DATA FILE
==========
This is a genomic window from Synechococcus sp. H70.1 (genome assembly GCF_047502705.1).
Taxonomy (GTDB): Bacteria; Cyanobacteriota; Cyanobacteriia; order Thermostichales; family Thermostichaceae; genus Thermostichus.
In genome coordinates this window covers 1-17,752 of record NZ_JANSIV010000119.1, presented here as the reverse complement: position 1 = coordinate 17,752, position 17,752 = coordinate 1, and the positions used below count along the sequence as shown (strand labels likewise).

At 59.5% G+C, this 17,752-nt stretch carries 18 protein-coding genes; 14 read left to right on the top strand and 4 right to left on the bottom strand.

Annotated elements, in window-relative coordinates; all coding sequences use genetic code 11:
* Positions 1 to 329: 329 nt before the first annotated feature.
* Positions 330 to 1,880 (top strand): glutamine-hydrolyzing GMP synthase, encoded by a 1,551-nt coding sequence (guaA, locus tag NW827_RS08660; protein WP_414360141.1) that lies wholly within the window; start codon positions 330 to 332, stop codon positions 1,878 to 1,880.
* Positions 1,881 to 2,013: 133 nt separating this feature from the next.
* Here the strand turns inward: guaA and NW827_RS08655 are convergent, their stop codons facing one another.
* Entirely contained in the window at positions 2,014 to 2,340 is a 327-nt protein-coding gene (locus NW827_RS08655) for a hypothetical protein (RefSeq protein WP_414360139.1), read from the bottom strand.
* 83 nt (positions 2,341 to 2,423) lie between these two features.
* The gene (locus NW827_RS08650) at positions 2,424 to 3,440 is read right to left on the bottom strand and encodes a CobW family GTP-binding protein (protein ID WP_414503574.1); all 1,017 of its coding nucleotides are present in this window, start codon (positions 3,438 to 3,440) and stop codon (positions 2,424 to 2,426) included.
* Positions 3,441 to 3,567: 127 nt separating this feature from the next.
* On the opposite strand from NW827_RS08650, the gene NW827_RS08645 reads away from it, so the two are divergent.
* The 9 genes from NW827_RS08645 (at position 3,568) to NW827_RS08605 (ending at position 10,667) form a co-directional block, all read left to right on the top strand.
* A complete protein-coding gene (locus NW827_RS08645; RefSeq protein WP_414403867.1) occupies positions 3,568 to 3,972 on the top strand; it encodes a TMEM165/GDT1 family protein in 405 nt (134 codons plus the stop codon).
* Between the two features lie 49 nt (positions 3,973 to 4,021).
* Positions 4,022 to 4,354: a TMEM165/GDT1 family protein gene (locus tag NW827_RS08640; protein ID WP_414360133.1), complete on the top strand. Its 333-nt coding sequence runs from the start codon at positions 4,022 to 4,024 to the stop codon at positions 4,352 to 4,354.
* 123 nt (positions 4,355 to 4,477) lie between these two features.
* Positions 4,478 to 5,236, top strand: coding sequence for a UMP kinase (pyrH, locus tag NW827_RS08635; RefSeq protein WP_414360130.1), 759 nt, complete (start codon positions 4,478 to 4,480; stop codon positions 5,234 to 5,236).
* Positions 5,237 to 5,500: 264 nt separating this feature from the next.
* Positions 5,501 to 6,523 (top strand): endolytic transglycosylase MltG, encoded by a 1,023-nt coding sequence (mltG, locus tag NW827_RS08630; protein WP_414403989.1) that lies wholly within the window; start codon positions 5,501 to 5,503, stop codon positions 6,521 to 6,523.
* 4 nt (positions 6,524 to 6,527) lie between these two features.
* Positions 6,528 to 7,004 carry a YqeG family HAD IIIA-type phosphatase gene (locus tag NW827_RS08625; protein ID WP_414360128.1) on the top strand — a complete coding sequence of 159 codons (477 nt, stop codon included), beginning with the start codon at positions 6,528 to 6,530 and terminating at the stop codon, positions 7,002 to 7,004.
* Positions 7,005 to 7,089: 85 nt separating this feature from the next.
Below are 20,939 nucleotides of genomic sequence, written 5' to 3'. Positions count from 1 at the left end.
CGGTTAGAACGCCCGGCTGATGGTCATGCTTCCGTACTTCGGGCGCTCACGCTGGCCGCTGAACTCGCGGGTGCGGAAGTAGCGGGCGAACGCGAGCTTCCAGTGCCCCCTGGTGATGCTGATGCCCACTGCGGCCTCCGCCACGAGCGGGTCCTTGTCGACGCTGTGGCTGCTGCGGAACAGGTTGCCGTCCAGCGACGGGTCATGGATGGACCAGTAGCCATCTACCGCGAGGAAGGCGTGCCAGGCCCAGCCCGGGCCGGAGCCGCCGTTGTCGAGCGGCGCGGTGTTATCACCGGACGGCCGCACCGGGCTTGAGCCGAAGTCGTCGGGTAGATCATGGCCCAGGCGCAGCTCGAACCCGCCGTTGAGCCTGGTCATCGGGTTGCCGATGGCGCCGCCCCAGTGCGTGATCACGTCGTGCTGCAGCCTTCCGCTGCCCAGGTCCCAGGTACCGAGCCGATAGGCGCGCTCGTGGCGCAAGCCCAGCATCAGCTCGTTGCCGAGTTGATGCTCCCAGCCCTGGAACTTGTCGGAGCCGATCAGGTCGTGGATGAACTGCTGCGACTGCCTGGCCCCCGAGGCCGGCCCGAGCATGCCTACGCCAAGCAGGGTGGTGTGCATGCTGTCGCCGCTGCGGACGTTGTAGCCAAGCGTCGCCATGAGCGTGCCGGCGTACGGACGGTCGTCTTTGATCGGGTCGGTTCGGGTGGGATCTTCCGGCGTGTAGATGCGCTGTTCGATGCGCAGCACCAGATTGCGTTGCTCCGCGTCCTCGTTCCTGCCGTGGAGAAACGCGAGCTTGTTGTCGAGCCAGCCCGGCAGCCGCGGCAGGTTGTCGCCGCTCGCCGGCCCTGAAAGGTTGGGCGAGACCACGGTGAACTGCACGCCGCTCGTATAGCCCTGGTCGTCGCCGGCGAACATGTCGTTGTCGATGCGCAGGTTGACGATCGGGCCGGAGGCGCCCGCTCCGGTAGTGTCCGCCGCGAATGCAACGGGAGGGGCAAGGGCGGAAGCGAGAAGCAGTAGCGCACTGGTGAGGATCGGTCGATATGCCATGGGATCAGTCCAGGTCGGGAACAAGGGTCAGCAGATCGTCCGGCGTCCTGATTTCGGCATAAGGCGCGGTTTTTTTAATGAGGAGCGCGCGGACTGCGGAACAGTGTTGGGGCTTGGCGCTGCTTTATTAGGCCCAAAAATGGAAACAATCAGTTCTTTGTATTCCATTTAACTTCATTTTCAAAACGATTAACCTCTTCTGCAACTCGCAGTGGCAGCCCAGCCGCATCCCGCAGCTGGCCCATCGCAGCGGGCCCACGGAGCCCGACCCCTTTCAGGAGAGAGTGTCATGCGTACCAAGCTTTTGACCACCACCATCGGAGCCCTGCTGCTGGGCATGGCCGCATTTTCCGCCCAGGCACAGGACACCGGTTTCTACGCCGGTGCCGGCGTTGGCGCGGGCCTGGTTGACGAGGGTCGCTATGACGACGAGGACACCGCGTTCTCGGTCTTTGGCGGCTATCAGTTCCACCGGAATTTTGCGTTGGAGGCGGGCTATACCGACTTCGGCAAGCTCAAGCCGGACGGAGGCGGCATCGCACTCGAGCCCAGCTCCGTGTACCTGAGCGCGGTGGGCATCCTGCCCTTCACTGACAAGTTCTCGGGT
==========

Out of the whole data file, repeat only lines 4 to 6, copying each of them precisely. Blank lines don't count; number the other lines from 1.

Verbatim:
At 59.5% G+C, this 17,752-nt stretch carries 18 protein-coding genes; 14 read left to right on the top strand and 4 right to left on the bottom strand.

Annotated elements, in window-relative coordinates; all coding sequences use genetic code 11:
* Positions 1 to 329: 329 nt before the first annotated feature.